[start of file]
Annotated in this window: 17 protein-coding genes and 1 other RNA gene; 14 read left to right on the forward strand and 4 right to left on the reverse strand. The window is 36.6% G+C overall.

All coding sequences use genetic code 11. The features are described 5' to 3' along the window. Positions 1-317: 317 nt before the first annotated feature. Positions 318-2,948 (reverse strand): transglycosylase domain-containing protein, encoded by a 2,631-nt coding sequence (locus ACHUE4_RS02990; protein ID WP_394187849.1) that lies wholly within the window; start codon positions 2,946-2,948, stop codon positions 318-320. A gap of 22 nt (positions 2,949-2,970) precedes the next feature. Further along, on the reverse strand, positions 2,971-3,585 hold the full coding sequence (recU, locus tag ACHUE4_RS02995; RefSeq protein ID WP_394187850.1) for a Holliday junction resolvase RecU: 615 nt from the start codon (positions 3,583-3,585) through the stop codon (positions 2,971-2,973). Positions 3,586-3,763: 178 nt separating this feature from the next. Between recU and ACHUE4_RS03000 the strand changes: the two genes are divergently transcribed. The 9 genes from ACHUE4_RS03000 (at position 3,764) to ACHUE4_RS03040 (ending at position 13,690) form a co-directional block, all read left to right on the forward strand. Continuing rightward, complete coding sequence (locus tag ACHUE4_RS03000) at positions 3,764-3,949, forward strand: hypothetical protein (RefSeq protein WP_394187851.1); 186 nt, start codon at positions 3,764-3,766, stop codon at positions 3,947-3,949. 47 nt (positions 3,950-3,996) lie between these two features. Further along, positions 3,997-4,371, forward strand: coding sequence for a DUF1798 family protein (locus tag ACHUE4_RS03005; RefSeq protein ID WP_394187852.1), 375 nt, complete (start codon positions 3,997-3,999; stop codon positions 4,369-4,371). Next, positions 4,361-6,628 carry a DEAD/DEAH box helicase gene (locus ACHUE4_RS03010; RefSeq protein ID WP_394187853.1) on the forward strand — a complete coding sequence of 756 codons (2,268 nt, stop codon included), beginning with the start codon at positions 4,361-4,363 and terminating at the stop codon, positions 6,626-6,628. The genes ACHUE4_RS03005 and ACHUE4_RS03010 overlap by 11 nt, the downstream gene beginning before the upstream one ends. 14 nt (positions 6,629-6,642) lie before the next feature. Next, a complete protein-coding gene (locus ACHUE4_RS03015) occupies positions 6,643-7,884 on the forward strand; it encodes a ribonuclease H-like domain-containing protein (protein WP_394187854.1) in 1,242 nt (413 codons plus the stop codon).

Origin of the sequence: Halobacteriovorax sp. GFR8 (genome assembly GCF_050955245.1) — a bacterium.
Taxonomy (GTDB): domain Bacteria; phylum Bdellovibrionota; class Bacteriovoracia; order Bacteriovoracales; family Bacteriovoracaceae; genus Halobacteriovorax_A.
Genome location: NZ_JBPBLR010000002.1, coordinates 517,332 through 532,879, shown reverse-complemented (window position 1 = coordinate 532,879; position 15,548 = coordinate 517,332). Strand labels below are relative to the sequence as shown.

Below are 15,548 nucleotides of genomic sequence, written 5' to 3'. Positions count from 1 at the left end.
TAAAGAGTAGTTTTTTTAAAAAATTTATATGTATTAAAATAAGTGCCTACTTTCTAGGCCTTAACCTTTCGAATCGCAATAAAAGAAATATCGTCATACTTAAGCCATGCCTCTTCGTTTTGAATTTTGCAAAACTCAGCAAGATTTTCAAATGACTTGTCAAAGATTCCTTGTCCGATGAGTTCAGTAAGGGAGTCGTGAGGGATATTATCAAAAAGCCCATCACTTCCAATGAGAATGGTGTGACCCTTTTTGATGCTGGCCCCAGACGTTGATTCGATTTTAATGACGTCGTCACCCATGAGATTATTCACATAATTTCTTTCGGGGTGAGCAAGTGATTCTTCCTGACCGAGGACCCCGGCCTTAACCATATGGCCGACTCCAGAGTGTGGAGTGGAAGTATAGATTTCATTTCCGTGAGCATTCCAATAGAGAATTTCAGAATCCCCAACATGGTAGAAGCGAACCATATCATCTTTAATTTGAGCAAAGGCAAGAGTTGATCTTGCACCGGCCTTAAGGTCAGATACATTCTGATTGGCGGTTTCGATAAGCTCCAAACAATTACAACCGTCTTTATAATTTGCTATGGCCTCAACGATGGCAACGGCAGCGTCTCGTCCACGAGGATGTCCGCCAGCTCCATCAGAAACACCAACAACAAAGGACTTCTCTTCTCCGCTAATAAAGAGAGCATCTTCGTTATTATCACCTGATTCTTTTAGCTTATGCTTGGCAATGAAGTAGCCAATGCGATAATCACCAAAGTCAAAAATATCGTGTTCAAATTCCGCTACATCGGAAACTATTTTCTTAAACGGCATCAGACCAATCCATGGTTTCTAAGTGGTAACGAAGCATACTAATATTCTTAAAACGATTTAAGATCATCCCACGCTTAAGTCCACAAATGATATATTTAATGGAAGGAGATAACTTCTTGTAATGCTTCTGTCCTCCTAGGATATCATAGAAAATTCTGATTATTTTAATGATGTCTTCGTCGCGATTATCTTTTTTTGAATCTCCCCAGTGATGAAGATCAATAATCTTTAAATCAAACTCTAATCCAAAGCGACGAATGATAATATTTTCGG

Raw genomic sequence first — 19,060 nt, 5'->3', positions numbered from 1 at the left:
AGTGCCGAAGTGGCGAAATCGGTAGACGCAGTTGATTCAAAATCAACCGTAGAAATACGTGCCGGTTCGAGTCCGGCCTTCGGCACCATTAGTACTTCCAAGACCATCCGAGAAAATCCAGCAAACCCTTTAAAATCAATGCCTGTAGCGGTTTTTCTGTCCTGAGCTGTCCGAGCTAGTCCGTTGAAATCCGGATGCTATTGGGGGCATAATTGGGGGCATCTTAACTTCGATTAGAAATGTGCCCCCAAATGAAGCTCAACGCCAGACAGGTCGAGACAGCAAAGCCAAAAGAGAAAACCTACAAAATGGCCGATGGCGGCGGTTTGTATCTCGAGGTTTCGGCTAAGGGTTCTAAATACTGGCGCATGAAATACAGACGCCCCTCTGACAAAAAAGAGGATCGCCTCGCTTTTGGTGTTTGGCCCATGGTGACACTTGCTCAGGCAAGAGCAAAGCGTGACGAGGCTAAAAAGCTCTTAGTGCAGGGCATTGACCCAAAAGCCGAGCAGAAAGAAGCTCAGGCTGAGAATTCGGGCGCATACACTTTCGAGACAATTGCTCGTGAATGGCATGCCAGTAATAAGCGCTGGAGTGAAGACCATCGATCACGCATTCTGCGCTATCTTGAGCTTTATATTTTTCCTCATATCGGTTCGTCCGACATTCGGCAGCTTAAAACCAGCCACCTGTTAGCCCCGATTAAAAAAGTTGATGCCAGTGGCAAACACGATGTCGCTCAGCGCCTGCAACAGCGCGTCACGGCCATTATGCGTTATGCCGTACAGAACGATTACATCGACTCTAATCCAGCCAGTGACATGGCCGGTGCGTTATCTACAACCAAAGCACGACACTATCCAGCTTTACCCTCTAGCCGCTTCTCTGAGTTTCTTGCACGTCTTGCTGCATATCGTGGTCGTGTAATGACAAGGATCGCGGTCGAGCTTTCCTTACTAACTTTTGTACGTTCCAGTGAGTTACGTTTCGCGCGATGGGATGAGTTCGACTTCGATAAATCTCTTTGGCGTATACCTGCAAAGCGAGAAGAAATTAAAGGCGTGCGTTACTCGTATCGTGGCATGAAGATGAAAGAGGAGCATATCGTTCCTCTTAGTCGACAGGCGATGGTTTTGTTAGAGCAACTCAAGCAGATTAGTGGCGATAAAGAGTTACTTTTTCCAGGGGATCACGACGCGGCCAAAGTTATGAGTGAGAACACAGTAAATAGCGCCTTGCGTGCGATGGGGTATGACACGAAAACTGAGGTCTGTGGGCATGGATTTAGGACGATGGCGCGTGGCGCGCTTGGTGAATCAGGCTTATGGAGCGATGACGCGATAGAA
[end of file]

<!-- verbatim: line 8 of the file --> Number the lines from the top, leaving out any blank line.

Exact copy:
Raw genomic sequence first — 19,060 nt, 5'->3', positions numbered from 1 at the left: